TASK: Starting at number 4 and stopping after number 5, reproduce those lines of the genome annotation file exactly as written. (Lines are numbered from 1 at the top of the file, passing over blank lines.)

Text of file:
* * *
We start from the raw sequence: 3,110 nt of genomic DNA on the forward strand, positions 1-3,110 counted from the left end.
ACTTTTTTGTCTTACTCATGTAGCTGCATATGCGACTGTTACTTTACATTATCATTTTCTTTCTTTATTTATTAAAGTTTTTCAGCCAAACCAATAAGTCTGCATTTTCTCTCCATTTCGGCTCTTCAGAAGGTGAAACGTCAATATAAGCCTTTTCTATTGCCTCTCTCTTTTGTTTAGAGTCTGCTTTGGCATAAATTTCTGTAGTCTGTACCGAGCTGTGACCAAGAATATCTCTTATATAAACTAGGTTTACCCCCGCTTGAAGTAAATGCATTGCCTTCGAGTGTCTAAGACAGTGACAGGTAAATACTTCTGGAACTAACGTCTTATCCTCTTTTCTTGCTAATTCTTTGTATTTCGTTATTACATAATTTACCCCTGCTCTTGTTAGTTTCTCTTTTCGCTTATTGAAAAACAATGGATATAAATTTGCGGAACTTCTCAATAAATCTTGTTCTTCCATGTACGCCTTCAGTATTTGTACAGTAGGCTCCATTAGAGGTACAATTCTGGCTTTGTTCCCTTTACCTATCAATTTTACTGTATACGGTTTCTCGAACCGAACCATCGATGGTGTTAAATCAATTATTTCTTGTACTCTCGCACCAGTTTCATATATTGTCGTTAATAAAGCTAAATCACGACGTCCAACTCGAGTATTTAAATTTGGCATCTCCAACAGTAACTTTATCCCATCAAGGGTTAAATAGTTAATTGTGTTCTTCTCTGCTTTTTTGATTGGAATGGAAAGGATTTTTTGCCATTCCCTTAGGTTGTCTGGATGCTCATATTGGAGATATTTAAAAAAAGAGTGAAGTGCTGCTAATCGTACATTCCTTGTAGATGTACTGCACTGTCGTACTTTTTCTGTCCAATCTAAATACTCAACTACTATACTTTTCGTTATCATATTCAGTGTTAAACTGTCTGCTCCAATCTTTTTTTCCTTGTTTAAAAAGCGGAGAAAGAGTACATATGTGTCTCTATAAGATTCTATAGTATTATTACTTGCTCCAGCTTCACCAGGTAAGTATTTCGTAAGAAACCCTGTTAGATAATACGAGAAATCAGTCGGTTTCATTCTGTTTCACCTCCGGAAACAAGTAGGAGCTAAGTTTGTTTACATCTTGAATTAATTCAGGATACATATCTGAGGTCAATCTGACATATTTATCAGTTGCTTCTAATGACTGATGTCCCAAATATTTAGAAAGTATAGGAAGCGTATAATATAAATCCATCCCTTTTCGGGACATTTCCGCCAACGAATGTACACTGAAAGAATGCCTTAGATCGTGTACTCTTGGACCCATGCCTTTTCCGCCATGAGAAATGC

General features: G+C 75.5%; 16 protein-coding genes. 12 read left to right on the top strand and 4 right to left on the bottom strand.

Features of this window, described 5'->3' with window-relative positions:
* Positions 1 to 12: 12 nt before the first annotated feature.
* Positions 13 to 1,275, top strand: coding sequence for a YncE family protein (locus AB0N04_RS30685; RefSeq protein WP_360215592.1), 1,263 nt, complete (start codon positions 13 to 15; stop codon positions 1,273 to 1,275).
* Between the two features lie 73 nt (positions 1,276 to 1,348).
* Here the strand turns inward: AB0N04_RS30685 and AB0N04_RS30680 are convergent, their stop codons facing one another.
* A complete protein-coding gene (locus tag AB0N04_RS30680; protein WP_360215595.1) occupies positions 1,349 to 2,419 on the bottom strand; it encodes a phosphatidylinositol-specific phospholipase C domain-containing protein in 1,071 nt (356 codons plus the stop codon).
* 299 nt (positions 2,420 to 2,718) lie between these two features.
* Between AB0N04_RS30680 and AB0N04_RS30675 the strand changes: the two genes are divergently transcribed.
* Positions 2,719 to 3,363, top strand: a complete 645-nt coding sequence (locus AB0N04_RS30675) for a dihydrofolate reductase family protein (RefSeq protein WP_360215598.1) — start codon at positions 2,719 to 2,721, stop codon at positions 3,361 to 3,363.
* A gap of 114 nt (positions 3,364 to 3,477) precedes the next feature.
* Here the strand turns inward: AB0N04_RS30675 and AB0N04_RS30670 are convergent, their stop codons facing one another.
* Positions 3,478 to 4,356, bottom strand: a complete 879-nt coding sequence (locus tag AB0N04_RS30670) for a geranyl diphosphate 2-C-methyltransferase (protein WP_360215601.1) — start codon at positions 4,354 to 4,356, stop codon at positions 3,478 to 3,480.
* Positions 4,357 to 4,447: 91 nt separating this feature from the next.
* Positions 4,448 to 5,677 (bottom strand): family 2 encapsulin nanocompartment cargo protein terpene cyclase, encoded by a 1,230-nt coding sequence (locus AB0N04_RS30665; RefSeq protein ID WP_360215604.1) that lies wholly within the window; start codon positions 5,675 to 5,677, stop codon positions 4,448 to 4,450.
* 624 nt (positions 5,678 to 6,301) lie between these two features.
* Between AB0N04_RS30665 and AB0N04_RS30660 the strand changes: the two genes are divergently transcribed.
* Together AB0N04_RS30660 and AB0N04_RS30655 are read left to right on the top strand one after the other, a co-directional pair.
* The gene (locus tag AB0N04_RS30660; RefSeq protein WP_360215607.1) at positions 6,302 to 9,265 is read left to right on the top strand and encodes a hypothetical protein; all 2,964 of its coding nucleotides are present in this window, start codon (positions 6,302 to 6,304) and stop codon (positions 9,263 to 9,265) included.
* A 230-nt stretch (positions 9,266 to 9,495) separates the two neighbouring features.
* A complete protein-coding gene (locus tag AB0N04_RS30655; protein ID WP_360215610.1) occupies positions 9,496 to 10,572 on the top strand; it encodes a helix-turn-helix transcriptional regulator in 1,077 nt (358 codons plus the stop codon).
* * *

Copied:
Features of this window, described 5'->3' with window-relative positions:
* Positions 1 to 12: 12 nt before the first annotated feature.